None are proving popular with international players.

And local entrepreneurs have no choice but to toe the Party line – or disappear.

A recent survey by the European Union Chamber of Commerce in China revealed that 23% of respondents said they were considering leaving the country. Additionally, more than 50% said companies have become “more politicized” than they used to be.

“The only predictable thing about China today is its unpredictability, and that’s toxic to the business environment,” said European Chamber Vice President Bettina Schoen-Behanzin. “A growing number of European companies are pausing investment in China and reassessing their market positions as they wait to see how long this uncertainty will continue, and many are looking to other destinations for future projects.”

Meanwhile, business in India, Vietnam, Malaysia and other Southeast Asian countries is booming.

And one of the least cited reasons is the cost of labor.

Apple’s Foxconn factory in Vietnam urgently wants to fill 5,000 new jobs. It offers US$300 per month for an entry-level position. That’s against the $650 paid for the same job in China.

Indian labor is also poorly paid.

“Companies will continue to run their operations in the places that make the most financial sense because they are accountable to their shareholders, not to former workers or the general public,” says AEI comrade Elisabeth Braw.

“And while a few CEOs may feel a moral obligation to their company’s home country, such feelings will not come between them and their quarterly results.”

State of the economy

The Chinese economy was booming. Beijing was opening up to the world. It encompassed global markets, trade agreements and regulations. It recorded an annual growth of 10% between 1980 and 2010.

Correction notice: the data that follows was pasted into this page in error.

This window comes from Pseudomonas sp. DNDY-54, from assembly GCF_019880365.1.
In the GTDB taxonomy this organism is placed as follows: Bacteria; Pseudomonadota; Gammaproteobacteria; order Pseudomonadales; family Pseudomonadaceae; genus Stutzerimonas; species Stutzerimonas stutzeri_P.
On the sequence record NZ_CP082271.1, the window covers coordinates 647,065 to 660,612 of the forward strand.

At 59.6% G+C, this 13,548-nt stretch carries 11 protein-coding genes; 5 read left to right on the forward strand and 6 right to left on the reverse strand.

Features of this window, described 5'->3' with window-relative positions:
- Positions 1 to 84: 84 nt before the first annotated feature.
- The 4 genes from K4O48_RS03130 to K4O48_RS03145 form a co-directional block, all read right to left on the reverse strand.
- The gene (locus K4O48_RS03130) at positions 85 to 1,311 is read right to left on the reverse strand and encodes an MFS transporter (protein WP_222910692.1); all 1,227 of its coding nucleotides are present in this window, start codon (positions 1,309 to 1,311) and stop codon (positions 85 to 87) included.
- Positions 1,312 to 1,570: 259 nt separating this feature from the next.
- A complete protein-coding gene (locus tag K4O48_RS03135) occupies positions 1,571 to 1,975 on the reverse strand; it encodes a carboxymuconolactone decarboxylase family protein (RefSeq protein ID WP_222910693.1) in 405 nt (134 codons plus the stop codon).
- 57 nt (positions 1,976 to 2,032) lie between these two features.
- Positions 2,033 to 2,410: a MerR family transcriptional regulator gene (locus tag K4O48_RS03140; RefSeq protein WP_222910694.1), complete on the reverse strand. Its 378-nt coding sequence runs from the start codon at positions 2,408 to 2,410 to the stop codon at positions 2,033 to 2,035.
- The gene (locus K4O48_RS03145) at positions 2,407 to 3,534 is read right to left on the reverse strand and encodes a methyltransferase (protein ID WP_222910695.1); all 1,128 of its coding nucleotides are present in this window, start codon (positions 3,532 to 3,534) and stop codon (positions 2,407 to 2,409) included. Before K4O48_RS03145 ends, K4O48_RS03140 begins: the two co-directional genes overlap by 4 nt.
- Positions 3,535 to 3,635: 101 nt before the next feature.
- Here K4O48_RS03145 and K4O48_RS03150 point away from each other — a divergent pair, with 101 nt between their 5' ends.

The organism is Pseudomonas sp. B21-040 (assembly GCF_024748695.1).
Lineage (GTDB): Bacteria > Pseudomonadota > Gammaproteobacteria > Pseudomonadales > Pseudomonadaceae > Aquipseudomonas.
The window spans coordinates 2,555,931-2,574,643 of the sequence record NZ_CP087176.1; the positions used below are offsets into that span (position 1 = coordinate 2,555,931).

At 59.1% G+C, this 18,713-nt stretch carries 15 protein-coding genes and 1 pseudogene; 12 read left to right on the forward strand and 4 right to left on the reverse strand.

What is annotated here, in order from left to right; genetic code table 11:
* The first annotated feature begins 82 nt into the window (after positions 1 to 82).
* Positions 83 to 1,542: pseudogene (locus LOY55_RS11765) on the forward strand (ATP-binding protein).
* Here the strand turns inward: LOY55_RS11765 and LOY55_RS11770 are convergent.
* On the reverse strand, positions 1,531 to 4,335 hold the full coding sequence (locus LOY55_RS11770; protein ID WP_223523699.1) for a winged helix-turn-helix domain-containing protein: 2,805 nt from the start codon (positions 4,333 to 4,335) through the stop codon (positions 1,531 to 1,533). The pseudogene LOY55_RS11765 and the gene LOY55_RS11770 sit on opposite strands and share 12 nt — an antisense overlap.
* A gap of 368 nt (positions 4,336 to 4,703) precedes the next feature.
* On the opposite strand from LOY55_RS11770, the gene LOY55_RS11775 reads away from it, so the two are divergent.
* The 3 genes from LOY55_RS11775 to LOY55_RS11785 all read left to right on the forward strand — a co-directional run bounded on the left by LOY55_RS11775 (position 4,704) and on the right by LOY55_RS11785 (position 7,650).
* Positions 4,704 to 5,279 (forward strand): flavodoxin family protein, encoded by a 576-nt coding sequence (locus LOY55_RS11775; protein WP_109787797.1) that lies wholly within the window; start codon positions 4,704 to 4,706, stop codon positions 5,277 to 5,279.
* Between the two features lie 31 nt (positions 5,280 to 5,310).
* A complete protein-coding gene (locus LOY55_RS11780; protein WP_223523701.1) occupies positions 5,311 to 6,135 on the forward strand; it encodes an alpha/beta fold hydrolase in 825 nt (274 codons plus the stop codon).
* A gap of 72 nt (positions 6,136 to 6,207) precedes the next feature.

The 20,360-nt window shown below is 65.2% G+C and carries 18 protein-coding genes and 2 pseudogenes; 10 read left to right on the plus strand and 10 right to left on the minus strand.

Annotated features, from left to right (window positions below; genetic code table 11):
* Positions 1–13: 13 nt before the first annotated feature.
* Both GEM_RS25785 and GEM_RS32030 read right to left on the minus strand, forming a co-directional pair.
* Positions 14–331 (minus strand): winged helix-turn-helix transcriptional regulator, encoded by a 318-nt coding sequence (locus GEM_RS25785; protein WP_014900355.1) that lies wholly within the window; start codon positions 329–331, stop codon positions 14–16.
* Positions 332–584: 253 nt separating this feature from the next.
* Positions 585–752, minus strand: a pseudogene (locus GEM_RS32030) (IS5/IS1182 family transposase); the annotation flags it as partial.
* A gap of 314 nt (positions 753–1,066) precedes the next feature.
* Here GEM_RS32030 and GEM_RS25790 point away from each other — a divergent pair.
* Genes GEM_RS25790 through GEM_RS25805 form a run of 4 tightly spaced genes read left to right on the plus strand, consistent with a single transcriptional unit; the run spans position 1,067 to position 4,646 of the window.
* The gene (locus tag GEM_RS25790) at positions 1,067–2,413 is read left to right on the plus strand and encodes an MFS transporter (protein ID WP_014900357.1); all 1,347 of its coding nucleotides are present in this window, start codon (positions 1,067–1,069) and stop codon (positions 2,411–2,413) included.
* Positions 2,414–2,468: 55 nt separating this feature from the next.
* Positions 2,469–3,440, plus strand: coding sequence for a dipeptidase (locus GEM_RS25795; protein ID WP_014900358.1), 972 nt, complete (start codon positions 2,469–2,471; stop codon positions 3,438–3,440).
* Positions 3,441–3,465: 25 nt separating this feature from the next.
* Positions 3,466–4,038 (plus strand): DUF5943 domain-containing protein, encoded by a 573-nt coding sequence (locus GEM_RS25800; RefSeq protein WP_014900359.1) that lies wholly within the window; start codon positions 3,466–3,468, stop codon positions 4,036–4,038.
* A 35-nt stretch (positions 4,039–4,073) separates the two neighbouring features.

“Then came Xi,” Roach said.

“Initially, it was hoped that his 2013 “Third Plenum Reforms” would usher in a new era of strong economic performance. But new ideological campaigns waged under the broad rubric of Xi Jinping’s thought, including a regulatory crackdown on once-vibrant internet platform companies and associated restrictions on online gaming, music and tutoring… have virtually dashed those hopes.

He says Xi Jinping’s thinking is about political power, central control and ideological constraints.

Australian wine, coal, beef, barley, coal, seafood, cotton and other exports fall victim to this ideology. As well as many other international companies, such as the Swedish company Ericsson, the pineapples of Taiwan and the whole economy of Lithuania.

“China doesn’t play fair,” says Braw. “The measures are often not officially announced or have no legal value, just forced slowdowns at ports or pressure on consumers or suppliers to cut ties.”

But China also suffers from these political maneuvers.

Its coal supplies, for example, have become erratic and expensive.

“With the upcoming 20th Party Congress likely to usher in an unprecedented third five-year term for Xi, there is good reason to believe that China’s growth sacrifice has only just begun,” Roach adds.

On Friday, Chinese Premier Li Keqiang told local CCP branches that China had had an “extremely unusual” year and was facing “complex and difficult domestic and international situations.”

“Our economy is currently facing many challenges and difficulties. Time waits for no one. We must focus all our efforts on implementing measures to stabilize the economy. We still have the confidence and ability to maintain our economic growth within the accepted range. »

Meanwhile, the World Bank cut its growth outlook for China to 2.8 for the year from 5.0%.

“If correct, it would be the first time that China’s growth has lagged the rest of the Asia-Pacific region in more than three decades,” the former said. The Economist editor Bill Emmott.